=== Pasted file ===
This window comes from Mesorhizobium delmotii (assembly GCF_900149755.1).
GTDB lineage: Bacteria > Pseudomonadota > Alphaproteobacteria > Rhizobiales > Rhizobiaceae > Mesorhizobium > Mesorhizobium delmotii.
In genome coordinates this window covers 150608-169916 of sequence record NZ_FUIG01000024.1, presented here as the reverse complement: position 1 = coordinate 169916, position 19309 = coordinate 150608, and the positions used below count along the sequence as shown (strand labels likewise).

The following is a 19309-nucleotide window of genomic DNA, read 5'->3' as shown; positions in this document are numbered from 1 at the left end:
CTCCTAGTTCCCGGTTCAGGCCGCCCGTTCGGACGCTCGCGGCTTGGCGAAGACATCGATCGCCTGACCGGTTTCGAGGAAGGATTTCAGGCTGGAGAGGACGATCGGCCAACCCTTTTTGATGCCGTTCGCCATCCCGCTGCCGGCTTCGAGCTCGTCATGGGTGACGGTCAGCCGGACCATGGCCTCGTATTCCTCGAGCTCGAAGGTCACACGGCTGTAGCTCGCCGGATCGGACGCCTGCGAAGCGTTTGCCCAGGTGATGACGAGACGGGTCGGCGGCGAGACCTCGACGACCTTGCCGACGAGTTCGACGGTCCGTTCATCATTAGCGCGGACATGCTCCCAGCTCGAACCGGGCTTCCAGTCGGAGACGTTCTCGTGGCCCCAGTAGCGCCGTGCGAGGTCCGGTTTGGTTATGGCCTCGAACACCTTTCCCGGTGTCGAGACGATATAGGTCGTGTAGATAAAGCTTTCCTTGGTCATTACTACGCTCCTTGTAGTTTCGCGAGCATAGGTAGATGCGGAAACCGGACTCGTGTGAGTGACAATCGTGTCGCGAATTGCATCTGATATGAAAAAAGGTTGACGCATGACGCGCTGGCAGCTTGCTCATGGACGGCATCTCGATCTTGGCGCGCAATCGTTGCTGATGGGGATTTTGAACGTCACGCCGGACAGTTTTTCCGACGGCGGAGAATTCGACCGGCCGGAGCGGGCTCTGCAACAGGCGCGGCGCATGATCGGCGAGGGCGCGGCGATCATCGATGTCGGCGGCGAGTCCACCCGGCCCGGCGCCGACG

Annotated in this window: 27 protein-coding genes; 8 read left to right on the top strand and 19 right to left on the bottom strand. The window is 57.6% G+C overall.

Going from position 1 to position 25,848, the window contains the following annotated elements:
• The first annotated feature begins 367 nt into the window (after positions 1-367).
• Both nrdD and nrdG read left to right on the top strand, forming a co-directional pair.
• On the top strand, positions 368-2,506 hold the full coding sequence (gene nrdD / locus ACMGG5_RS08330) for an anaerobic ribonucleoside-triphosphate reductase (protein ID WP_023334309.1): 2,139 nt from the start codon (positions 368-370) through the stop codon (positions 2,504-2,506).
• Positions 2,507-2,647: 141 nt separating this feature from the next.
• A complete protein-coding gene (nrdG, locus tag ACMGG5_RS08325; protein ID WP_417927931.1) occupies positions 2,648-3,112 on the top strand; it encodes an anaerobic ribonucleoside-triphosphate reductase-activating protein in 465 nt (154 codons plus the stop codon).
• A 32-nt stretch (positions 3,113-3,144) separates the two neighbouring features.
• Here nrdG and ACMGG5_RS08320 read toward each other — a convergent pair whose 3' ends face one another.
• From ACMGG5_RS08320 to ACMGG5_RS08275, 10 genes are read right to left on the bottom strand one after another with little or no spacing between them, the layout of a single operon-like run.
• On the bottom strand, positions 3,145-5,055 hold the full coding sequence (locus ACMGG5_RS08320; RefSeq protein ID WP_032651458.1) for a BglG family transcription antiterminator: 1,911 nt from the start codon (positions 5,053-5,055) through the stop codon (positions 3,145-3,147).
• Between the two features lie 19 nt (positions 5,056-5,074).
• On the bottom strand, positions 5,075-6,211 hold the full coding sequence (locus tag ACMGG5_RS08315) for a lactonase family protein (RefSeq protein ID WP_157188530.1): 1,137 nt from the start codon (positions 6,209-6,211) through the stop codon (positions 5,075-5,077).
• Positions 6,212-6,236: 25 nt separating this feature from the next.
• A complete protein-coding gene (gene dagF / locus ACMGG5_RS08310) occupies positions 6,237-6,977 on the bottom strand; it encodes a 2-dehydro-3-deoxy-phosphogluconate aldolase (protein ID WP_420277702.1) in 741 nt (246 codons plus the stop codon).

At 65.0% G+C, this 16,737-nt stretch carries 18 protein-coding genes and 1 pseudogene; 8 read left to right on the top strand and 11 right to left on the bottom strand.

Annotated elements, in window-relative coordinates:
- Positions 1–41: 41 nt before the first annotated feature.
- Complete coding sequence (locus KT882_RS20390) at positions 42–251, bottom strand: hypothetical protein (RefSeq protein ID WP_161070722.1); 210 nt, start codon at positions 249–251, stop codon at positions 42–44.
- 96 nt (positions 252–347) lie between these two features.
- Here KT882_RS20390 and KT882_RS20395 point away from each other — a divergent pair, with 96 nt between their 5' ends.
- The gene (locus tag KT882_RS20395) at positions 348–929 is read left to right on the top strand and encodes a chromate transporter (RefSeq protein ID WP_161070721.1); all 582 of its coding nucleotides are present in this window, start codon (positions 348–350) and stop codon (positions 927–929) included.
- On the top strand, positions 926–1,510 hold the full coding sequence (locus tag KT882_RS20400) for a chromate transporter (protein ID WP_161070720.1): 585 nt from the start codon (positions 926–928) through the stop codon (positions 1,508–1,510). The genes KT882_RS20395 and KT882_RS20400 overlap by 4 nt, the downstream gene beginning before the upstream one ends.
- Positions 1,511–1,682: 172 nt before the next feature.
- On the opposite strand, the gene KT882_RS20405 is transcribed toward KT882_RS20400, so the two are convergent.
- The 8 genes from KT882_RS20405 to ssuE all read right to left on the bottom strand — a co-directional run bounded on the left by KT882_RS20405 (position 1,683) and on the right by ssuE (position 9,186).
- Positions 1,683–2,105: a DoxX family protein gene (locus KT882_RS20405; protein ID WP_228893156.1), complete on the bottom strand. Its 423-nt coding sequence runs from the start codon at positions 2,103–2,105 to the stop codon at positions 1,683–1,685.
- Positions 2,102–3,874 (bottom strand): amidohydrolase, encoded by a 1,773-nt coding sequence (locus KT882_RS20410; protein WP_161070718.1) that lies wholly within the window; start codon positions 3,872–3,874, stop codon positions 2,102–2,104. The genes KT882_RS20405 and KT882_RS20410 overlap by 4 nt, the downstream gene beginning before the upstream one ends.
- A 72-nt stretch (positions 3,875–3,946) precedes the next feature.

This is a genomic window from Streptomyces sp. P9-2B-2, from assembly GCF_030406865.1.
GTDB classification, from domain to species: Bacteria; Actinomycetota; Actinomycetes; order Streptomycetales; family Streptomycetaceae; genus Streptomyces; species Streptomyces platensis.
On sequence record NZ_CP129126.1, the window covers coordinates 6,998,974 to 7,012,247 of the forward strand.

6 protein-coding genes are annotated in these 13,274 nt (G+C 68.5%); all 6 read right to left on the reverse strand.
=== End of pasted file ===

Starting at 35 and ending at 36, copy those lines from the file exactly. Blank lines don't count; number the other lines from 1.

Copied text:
This is a genomic window from Streptomyces sp. P9-2B-2, from assembly GCF_030406865.1.
GTDB classification, from domain to species: Bacteria; Actinomycetota; Actinomycetes; order Streptomycetales; family Streptomycetaceae; genus Streptomyces; species Streptomyces platensis.